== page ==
In a perfect world, the safeguards put in place to steward federal financial aid would only have a positive impact: protecting tax-dollars and allowing education to remain the engine of economic mobility in the U.S.
But according to experts gathered at a virtual webinar hosted by The Hope Center for College, Community, and Justice, financial aid safeguards have created barriers to success, and increased melt and dropout rates for those students most in need of support.
Debbie Raucher, director of education at John Burton Advocates for Youth (JBAY), a California-based organization that focuses on students who have experienced homelessness or were part of the foster care system, said that she's heard concerns about the undue burdens of the Satisfactory Academic Progress (SAP) qualifier for financial aid.
While some SAP qualifications may vary by state and institution, the general expectation of meeting SAP is a minimum GPA (usually 2.0 or higher), completing the required number of courses, and staying on track to completion by, at most, 150% of the published projected length of a student’s program.
“If a student doesn’t make SAP for one academic year, or two consecutive terms, they lose eligibility for future federal financial aid,” said Raucher.
That loss of eligibility stays with the student, whether they drop out or stop out, and even if they chose to return to school at a later time. While students can appeal an SAP failure, appeal requirements can be complicated. As an example, should a student wish to appeal due to hardships experienced after the death of a family member, some institutions or states require death certificates as proof.
To find evidence behind the anecdotes, JBAY studied the student success rate at the California Community College system (CCC), the biggest system of higher education in the U.S., serving two million students every year. According to JBAY’s study, 24% of students fail to make SAP in their first year. Disaggregated, the data reveal a disproportionate effect on Latinx, Native American, Black, and foster youth. Thirty-four percent (34%) of Black and foster students fail SAP.
“This is not a factor of these students’ abilities to be successful in college,” said Raucher.
A qualitative study of the differences between students who passed and failed SAP showed “students who don’t make SAP had more life responsibilities, were student parents, had full time employment or family responsibilities, less resources, less reliable transport, and faced need insecurity. They had a greater chance of homelessness or family abuse.”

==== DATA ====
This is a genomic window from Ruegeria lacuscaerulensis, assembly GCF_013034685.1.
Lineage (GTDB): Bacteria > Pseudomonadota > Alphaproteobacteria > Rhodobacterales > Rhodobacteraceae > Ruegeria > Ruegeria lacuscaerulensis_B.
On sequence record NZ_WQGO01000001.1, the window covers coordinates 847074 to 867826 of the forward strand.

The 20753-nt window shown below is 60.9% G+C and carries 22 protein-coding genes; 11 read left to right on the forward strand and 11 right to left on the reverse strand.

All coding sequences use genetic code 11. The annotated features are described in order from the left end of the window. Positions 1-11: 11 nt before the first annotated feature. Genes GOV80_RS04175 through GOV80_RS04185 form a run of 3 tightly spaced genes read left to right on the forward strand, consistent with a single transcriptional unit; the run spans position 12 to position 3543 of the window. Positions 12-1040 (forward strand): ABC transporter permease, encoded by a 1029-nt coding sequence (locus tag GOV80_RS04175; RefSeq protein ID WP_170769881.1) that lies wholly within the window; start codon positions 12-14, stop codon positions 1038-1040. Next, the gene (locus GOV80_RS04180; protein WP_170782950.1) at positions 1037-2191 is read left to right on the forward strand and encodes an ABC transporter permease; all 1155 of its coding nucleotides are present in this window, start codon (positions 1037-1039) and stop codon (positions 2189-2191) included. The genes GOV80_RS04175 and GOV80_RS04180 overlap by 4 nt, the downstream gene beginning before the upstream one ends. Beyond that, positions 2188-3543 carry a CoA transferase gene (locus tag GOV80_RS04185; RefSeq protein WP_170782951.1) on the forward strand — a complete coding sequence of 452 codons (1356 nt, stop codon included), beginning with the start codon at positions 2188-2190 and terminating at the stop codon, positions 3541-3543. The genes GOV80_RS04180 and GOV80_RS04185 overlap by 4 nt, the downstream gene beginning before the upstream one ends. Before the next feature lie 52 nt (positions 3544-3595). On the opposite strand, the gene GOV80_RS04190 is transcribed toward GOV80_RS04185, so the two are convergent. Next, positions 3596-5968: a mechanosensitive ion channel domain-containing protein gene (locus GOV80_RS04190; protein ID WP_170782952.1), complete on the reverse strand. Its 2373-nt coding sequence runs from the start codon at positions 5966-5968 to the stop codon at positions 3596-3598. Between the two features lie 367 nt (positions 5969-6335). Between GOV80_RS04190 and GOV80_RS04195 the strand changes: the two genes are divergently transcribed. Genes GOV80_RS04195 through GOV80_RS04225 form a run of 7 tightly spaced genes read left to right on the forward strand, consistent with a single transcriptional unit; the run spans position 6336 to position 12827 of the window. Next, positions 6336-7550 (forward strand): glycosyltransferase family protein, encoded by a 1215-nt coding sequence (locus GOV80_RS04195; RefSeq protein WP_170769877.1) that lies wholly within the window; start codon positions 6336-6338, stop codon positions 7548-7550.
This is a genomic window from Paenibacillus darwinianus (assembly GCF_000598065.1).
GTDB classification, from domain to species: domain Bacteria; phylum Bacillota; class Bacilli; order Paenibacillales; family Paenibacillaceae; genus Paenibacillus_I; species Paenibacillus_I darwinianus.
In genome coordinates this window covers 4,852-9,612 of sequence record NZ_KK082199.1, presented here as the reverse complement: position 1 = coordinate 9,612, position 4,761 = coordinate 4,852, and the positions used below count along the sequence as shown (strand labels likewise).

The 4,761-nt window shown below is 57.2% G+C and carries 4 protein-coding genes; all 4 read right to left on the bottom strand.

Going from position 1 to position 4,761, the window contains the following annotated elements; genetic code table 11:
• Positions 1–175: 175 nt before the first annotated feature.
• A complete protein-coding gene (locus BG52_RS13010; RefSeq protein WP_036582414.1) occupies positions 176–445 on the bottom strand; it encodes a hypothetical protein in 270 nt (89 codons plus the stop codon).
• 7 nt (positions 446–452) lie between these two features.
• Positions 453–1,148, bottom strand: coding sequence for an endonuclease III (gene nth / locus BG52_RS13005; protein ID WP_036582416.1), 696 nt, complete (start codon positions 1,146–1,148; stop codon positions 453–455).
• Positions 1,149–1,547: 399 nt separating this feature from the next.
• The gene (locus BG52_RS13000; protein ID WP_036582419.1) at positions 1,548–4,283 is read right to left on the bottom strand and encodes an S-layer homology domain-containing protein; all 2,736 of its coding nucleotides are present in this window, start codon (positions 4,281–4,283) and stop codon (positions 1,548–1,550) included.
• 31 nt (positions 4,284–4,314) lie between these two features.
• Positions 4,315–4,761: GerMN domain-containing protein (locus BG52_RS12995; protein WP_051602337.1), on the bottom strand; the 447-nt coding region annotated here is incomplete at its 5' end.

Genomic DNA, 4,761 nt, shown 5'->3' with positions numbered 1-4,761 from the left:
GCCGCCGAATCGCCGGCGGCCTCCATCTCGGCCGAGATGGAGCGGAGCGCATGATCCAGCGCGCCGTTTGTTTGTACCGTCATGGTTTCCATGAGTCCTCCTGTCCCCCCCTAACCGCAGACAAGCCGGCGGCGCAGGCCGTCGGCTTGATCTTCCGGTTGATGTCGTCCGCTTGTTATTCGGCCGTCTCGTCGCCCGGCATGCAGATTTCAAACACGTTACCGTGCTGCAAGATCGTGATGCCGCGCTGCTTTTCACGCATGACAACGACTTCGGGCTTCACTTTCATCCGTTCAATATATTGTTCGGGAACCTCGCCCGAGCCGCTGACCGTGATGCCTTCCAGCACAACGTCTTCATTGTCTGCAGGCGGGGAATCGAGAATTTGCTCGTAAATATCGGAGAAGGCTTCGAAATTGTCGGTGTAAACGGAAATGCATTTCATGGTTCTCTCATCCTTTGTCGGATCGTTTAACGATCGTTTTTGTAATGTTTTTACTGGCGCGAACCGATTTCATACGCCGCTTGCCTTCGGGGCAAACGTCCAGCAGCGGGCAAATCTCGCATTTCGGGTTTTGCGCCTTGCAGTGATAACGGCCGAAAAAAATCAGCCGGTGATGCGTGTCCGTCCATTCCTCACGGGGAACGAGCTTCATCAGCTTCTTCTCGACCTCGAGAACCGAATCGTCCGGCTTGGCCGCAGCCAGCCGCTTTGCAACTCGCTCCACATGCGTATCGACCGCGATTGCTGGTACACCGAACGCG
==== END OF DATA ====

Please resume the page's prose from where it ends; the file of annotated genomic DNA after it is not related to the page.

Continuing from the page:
Fifty-eight percent (58%) of students who fail SAP do not enroll for a third term.
“These students don’t come back. We lose them. They don’t attempt appeal, they just become discouraged and disenroll,” said Raucher.
SAP has the potential to function as a red flag warning system, catching failing students and halting compounding debt if they are struggling to complete their education.
“But the problem is, that’s not how SAP is generally being used across campus,” said Raucher. “Most don’t have the resources to use SAP in that way.”
Institutions and states can implement their own standards to minimize the negative impact of SAP, including creating open policies for SAP appeals that take extenuating circumstances into consideration. Thanks in part to JBAY’s advocacy, California must now consider homelessness as an extenuating circumstance when evaluating SAP appeals.
Another barrier to success can happen even before the semester begins: verification. Kim Cook, CEO of the National College Attainment Network (NCAN), said that verification works to find cases of financial aid fraud by asking students to confirm the information they submitted through FAFSA, the financial aid website application system.
“No award will be made, and no aid disbursed, until verification is assessed,” said Cook. “Students are commonly asked to retrieve income data, verify household family size, and the number of family members in college.”
Recently, as many as 38% of students receiving aid were selected for verification. On average, only 66% of those selected completed the verification process, said Cook. “So, the verification melt has already started.”
Some students don’t know that they have been selected for verification. Others fail to meet the requirements, which can include getting letters to verify who lives under the student’s roof, proof of incarceration, or proof of death.
NCAN studied data provided by the Federal Student Aid (FSA) and found that, of those students who completed their verification, 93.4% maintained their Pell Grant award after this process.
“So, to us, this is the example of barking up the wrong tree,” said Cook. “We think there have to be better ways to target those who should, in fact, be verified.”
While verification was put on hold during the pandemic, the process is likely to resume during the 2022 - 2023 academic year. Cook said that reducing the number of students audited would be ideal, and that the Department of Education is working with machine learning to better identify fraud detection metrics.
Sameer Gadkaree, president of The Institute for College Access and Success (TICAS), said that the number of students affected by these policies is not small, it’s in the millions.
“We’re often talking about students of color or economically disadvantaged students—they have doubts about whether they belong,” said Gadkaree. “These systems amplify those doubts, whether the college wants them there. When it comes to addressing racial inequity, we have to be very attentive to these barriers we create for ourselves that have disproportionate impacts.”
Liann Herder can be reached at firstname.lastname@example.org.